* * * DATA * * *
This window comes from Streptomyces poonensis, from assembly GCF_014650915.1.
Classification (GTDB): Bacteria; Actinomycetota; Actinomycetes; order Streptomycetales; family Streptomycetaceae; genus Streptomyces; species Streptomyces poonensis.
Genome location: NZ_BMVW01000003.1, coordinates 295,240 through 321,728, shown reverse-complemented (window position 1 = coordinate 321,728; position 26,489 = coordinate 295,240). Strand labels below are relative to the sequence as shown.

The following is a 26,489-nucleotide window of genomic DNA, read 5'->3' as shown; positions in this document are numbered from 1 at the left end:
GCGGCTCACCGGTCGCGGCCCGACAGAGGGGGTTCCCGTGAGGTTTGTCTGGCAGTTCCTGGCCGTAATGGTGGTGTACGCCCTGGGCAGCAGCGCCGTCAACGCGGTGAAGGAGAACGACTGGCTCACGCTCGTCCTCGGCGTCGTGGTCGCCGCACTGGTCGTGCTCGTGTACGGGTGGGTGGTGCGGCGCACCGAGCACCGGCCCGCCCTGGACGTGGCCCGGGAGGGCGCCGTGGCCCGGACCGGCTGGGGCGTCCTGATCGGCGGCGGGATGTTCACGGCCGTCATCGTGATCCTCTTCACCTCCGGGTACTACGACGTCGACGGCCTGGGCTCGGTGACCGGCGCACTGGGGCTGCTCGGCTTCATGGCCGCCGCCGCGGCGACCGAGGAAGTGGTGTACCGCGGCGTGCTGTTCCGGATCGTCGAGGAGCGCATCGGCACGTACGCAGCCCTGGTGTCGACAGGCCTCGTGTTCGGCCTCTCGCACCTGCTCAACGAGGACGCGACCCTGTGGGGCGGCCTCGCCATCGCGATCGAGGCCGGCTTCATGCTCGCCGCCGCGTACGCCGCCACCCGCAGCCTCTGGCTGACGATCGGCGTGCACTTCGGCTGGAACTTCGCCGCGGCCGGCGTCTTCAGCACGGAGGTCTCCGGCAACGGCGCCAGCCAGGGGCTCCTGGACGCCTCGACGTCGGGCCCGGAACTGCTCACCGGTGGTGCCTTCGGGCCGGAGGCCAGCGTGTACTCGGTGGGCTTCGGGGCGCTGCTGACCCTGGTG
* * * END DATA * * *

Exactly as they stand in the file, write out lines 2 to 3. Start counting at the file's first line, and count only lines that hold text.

Classification (GTDB): Bacteria; Actinomycetota; Actinomycetes; order Streptomycetales; family Streptomycetaceae; genus Streptomyces; species Streptomyces poonensis.
Genome location: NZ_BMVW01000003.1, coordinates 295,240 through 321,728, shown reverse-complemented (window position 1 = coordinate 321,728; position 26,489 = coordinate 295,240). Strand labels below are relative to the sequence as shown.